It is common to lay the entire blame, or at least the lion’s share, for this on the government. This is certainly true to some extent, but the reality is that many…continue reading
Preventive health programmes are focused on otherwise healthy people. (CDC Global/Flickr) / Picture from DOWN TO EARTH
DOWN TO EARTH | SWATI SAXENA | DECEMBER 16 2015
Health practitioners have come to realise that the top-down approach has not yielded desired results in the development paradigm. They are now restructuring social and development practices to create a sense of ownership in the target community to the programme. This has meant significant involvement of the community for design and delivery. Special care has been taken by programme designers to include more vulnerable sections of the society.
In case of healthcare delivery interventions, the focus on involving the community has been even more evident. This is partly because the success of a health programmes depends largely on its acceptance by the people.
New insights in healthcare
Preventive health programmes like immunisations are aimed at the entire population and are focused on otherwise healthy people. Thus, the onus of making these programmes a success shifts from people to provider, as healthy people have no immediate need for seeking out health services. Compulsory measures have often backfired, causing a shift to communication and education to increase reception of the programme. Volunteers drawn...continue reading
THE FLOODWATERS devastating large parts of the Himalayan state of Jammu and Kashmir caught the people and the government unawares, it is said. But why should this be so? We know every year, like clockwork, India grapples with months of crippling water shortage and drought and then months of devastating floods. This year offers no respite from this annual cycle but something new and strange is afoot. Each year, the floods are growing in intensity. Each year, the rain events get more variable and extreme. Each year, economic damage increases and development gains are lost in one season of flood or severe drought.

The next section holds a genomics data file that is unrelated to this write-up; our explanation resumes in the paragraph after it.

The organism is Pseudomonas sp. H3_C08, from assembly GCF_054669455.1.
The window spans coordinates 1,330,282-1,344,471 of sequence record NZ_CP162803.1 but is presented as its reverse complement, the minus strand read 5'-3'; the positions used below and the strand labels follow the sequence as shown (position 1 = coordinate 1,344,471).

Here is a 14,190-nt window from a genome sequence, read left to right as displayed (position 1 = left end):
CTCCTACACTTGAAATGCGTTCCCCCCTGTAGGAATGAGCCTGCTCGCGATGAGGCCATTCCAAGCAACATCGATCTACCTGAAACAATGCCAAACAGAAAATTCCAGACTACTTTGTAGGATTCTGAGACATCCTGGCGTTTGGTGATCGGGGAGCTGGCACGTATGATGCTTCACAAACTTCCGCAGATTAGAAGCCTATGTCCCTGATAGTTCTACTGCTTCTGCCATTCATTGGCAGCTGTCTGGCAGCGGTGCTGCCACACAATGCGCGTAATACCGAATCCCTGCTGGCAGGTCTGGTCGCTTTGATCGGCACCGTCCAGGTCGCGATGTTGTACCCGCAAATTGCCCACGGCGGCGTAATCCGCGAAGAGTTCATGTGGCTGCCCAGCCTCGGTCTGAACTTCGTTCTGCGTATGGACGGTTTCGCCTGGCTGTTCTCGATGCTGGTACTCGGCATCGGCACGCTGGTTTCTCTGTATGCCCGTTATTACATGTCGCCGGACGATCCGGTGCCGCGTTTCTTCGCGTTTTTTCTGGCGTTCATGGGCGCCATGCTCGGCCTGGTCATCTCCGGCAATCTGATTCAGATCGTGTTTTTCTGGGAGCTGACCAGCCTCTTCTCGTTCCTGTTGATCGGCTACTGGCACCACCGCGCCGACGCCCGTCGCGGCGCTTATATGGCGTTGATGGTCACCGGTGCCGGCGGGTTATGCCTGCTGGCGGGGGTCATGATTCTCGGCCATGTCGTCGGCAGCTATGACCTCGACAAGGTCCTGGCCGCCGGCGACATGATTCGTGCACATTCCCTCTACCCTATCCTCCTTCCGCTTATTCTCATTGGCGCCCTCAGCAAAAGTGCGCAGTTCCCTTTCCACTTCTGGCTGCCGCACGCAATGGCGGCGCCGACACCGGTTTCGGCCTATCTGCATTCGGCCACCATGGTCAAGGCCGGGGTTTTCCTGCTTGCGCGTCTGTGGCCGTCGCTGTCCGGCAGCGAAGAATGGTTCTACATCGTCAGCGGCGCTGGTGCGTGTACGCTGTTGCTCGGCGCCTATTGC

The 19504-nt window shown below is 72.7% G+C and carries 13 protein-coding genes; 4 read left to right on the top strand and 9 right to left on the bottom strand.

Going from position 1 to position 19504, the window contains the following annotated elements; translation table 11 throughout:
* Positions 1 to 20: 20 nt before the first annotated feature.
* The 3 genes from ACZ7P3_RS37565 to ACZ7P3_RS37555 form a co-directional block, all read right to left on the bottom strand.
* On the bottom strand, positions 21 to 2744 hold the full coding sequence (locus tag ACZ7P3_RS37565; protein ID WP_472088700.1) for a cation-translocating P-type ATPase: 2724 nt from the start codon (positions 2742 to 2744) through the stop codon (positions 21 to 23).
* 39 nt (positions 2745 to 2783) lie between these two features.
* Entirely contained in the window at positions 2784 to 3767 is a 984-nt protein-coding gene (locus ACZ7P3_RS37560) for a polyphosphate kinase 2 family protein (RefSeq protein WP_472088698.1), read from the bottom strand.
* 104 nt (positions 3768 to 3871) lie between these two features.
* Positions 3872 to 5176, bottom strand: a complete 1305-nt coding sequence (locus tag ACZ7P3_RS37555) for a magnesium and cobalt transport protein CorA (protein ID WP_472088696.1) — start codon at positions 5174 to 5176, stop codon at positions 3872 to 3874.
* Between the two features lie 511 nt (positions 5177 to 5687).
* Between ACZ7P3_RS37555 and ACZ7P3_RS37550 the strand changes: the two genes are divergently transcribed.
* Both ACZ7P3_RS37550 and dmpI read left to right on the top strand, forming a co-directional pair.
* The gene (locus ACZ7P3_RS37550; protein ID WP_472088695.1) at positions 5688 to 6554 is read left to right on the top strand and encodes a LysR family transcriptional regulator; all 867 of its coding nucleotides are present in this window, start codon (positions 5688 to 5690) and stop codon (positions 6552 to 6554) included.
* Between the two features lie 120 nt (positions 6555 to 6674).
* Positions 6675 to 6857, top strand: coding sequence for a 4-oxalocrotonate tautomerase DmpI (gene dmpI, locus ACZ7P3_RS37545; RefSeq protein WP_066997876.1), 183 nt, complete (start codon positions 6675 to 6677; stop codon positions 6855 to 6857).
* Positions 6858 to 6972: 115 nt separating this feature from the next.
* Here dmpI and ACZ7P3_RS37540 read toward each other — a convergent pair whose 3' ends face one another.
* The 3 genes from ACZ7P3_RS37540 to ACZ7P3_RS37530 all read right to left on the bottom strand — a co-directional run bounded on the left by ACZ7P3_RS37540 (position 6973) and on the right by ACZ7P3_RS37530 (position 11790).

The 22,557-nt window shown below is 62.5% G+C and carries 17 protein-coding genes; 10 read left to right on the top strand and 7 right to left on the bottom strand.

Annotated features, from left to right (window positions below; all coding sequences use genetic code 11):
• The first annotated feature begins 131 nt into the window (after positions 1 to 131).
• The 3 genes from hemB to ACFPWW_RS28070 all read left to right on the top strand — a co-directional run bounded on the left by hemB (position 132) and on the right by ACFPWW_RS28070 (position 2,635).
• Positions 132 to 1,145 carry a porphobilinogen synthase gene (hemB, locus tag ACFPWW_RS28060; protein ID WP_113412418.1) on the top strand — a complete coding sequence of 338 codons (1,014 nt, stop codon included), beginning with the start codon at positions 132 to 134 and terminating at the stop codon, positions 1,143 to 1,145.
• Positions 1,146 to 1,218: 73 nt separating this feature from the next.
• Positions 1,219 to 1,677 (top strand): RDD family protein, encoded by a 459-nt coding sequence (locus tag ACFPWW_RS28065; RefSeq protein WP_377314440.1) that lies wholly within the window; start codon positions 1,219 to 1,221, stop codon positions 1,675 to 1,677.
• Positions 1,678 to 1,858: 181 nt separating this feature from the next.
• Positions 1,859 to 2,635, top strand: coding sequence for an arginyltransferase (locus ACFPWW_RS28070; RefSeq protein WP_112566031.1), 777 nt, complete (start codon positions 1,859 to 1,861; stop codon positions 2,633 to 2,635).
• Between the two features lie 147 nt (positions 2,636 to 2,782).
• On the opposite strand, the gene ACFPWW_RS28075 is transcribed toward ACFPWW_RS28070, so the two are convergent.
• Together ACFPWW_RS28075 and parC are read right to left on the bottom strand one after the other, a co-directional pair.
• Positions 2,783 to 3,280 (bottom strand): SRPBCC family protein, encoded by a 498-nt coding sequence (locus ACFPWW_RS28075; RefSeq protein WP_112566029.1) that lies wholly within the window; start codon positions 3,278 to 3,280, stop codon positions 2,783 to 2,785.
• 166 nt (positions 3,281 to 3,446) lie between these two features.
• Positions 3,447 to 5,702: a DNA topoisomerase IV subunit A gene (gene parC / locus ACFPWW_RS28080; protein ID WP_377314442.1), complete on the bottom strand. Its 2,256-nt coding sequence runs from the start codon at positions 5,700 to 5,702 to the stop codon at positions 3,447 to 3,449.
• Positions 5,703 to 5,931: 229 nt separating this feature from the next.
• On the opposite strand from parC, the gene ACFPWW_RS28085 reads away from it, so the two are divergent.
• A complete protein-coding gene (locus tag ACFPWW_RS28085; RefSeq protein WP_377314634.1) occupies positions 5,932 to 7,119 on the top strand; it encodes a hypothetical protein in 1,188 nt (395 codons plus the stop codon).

Scientists now say conclusively that there is a difference between natural variability of weather and climate change, a pattern brought about by human emissions that is heating up the atmosphere faster than normal. Scientists who study the monsoons tell us that they are beginning to make that distinction between normal monsoon…continue reading
After two successive crop failures, the rabi crop this year looked promising, but hailstorm spells dashed all hopes.
THE HINDU | OMAR RASHID | DECEMBER 2 2015
Moolchand Kumar Prajapati and Jaidevi broke down as they spoke of their son Sunil, 24, who hanged himself last week.
The past year was exceptionally difficult for the Prajapati family, which owns barely 1.5 bighas (about half an acre) of land at Gehra village of Mahoba district in the heart of Bundelkhand. After two successive crop failures, the rabi crop this year looked promising, but a few spells of hailstorm dashed all hopes. Reeling under a debt of Rs. 2 lakh, the fresh stretch of drought, the third year in a row, proved to be the crippling blow for a dispirited Sunil. He left behind his wife and a month-old infant. “He lost his mental balance under this stress,” Moolchand says.
As thousands of families in Bundelkhand hit by severe drought, Moolchand’s family struggles for survival. They could grow only 25 kg of oilseeds in the season and have to travel 10 km on a broken path to the nearest market to buy basic food items. This is the worst crisis faced by the family,..continue reading